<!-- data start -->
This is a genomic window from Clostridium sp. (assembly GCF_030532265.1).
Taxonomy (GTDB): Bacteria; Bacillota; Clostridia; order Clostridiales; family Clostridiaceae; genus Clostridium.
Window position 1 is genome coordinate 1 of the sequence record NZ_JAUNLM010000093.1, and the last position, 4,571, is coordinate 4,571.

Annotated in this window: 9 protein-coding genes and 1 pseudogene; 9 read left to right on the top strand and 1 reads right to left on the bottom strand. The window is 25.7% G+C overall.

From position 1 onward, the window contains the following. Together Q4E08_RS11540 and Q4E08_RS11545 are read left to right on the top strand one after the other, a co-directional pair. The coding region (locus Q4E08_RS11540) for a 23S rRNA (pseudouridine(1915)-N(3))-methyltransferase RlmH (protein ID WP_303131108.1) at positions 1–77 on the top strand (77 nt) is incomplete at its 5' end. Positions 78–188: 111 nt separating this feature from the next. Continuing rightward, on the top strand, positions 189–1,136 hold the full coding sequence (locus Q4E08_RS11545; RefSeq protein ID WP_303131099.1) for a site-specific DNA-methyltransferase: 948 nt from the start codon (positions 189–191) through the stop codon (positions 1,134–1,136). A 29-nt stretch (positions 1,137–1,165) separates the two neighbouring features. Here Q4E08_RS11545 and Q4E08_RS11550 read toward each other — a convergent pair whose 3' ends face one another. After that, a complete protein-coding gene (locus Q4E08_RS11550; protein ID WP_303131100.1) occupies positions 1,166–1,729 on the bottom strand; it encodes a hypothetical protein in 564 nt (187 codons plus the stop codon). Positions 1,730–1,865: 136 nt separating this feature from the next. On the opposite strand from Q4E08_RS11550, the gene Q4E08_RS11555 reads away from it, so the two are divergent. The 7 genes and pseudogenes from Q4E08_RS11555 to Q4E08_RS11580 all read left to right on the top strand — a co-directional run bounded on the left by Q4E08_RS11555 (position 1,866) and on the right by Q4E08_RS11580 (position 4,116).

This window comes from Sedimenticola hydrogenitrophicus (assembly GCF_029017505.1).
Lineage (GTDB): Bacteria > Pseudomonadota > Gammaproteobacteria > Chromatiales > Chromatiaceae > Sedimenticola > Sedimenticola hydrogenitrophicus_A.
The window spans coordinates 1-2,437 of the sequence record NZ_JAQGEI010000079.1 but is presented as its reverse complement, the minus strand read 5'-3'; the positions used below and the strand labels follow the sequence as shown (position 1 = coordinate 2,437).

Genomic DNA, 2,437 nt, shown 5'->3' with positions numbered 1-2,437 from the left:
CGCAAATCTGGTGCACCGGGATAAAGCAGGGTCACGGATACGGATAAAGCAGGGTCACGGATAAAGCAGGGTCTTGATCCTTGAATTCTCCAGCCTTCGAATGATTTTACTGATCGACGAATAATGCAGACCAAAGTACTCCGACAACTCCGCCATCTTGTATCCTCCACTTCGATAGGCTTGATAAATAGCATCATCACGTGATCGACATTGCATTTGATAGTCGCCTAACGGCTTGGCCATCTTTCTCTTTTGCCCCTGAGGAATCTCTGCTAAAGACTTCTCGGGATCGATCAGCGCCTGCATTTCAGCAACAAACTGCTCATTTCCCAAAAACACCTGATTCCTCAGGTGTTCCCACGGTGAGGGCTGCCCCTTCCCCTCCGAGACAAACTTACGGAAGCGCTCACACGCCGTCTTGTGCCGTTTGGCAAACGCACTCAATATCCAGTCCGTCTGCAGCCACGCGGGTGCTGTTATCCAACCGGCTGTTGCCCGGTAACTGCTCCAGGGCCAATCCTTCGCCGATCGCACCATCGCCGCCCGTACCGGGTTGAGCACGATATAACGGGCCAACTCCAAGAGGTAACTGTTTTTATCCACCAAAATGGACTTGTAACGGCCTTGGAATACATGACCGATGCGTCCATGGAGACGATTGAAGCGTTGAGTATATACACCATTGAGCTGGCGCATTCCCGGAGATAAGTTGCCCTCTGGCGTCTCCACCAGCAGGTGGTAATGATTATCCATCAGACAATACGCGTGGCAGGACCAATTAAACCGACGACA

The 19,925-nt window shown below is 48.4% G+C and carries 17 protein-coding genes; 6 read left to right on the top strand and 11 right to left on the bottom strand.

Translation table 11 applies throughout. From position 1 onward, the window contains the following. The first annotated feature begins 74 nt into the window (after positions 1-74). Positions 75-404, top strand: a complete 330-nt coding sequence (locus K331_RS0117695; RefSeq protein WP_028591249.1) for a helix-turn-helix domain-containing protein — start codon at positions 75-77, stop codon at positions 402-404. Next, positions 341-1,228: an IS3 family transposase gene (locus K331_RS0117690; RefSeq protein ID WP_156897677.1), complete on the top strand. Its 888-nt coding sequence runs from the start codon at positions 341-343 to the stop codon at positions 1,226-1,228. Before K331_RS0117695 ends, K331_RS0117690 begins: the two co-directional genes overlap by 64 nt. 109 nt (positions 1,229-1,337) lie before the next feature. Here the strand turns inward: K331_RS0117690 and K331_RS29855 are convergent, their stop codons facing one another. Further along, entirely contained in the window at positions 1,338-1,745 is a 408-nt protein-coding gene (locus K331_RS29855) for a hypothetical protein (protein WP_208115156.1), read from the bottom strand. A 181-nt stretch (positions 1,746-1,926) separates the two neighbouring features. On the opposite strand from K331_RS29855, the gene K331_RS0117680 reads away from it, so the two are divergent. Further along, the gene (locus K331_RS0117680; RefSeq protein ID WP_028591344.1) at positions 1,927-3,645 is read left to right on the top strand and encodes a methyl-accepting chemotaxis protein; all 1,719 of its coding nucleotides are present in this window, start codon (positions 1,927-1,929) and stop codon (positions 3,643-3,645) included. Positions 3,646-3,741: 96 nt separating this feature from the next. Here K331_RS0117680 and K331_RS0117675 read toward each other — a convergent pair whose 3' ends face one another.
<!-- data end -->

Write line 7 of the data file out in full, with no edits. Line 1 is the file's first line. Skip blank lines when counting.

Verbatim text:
Lineage (GTDB): Bacteria > Pseudomonadota > Gammaproteobacteria > Chromatiales > Chromatiaceae > Sedimenticola > Sedimenticola hydrogenitrophicus_A.